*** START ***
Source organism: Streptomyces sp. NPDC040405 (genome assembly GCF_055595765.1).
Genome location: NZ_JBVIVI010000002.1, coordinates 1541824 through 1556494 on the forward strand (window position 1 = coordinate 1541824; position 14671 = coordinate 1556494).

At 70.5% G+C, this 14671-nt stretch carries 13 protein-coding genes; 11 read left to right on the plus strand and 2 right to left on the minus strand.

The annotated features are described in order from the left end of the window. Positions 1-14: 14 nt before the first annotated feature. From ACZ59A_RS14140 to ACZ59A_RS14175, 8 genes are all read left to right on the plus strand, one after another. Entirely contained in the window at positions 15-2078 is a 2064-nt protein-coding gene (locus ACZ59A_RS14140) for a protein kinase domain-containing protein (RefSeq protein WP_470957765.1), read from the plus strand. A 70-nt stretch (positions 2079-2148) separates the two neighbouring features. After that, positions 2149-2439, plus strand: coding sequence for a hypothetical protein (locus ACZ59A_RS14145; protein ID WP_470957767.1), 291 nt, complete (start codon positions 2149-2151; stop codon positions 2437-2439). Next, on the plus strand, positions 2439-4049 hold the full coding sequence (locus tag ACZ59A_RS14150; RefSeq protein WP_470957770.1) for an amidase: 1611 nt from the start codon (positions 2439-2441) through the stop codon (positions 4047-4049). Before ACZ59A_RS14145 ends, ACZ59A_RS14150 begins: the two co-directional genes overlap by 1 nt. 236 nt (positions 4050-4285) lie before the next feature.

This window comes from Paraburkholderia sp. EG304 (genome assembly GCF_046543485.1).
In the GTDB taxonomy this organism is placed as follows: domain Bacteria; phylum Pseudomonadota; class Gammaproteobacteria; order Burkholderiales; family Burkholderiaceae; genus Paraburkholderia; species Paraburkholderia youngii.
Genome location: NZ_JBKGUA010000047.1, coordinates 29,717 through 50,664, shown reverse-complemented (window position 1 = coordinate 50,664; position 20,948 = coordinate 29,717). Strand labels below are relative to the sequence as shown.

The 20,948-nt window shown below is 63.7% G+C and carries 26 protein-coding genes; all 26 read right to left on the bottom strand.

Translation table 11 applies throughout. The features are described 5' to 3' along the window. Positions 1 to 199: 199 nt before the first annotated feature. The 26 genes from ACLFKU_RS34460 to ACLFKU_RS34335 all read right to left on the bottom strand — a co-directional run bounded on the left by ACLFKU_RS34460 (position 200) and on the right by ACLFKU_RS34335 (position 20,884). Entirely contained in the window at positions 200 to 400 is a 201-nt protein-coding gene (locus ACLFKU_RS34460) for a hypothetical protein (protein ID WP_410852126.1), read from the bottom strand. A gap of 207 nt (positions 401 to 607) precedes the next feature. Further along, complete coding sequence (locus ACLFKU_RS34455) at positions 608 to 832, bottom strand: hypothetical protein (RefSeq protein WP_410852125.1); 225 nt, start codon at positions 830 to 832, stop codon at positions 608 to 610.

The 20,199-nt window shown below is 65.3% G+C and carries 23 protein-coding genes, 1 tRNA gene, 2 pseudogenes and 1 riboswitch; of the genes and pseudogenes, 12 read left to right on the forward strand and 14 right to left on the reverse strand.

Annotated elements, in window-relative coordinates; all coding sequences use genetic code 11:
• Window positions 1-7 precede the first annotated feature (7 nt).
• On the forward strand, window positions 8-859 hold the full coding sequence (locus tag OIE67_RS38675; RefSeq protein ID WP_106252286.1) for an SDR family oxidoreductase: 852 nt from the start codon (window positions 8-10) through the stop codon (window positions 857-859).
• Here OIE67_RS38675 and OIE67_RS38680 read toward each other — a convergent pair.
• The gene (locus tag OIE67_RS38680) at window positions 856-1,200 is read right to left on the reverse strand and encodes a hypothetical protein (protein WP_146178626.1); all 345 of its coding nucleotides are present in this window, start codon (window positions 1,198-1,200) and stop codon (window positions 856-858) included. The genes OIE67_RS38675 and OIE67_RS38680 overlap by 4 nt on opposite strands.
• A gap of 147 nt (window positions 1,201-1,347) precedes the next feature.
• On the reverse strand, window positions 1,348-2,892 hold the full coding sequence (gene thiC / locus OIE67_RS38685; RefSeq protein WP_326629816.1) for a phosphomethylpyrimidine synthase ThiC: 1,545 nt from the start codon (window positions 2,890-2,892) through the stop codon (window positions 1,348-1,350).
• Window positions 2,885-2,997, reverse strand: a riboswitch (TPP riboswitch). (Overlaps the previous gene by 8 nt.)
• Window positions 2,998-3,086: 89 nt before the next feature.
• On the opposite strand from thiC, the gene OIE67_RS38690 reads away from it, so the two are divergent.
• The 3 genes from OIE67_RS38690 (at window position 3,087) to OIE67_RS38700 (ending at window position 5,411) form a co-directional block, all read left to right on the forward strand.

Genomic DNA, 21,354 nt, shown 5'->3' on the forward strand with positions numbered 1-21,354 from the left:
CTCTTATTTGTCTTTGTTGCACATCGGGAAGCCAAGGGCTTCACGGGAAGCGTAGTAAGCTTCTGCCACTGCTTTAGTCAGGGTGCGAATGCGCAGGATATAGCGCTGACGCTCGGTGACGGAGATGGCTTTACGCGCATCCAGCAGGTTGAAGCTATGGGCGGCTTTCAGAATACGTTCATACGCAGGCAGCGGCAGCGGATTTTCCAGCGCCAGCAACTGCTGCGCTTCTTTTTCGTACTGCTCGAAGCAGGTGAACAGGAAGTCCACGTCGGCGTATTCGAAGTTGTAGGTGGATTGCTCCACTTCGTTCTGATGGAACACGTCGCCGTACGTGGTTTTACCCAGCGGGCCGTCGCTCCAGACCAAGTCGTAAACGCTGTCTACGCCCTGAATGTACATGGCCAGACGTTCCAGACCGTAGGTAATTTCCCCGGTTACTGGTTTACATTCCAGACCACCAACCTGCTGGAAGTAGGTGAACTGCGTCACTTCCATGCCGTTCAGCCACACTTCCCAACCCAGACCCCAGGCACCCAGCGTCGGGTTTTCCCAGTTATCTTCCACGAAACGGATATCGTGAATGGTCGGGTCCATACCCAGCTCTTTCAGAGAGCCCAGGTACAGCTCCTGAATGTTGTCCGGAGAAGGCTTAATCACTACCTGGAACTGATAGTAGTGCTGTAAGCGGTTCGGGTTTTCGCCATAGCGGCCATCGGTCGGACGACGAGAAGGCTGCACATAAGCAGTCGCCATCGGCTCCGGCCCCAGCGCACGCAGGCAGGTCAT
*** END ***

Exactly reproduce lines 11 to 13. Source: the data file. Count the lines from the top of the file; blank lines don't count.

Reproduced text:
Annotated elements, in window-relative coordinates; all coding sequences use genetic code 11:
• Window positions 1-7 precede the first annotated feature (7 nt).
• On the forward strand, window positions 8-859 hold the full coding sequence (locus tag OIE67_RS38675; RefSeq protein ID WP_106252286.1) for an SDR family oxidoreductase: 852 nt from the start codon (window positions 8-10) through the stop codon (window positions 857-859).